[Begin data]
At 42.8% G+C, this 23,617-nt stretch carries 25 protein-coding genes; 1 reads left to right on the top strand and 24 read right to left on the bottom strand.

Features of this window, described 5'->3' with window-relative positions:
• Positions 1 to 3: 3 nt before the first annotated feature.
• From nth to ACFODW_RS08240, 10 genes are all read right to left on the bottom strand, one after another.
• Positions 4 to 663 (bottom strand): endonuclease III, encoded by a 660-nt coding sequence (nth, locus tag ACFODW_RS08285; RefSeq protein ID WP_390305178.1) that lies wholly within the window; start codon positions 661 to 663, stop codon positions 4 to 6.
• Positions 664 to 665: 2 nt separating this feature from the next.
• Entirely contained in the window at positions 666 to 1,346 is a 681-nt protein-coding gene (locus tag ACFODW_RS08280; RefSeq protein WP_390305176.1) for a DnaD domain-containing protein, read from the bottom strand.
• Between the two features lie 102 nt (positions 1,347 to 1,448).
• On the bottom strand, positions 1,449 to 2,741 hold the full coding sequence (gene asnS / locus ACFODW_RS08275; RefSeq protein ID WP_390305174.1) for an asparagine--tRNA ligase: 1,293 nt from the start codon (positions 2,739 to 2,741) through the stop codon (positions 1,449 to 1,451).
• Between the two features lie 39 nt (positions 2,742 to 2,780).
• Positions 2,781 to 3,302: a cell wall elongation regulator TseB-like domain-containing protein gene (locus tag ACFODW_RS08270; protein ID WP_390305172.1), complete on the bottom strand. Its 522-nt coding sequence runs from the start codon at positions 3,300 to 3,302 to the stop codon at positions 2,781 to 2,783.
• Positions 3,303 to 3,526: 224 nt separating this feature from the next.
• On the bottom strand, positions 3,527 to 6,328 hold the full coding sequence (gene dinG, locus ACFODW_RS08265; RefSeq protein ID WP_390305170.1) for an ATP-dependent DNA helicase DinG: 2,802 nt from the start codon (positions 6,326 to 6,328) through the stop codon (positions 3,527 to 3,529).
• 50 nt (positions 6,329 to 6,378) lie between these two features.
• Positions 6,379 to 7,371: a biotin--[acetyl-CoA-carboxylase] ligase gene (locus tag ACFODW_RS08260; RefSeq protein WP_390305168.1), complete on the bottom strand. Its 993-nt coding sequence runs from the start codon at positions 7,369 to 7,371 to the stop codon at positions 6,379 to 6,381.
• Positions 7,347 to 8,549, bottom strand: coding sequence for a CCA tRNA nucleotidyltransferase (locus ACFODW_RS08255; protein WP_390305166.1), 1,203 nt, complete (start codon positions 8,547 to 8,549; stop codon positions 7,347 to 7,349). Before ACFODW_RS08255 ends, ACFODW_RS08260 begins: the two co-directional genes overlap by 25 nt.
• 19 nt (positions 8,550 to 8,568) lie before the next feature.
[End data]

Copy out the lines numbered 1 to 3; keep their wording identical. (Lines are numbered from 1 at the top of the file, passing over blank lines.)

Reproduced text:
At 42.8% G+C, this 23,617-nt stretch carries 25 protein-coding genes; 1 reads left to right on the top strand and 24 read right to left on the bottom strand.

Features of this window, described 5'->3' with window-relative positions:
• Positions 1 to 3: 3 nt before the first annotated feature.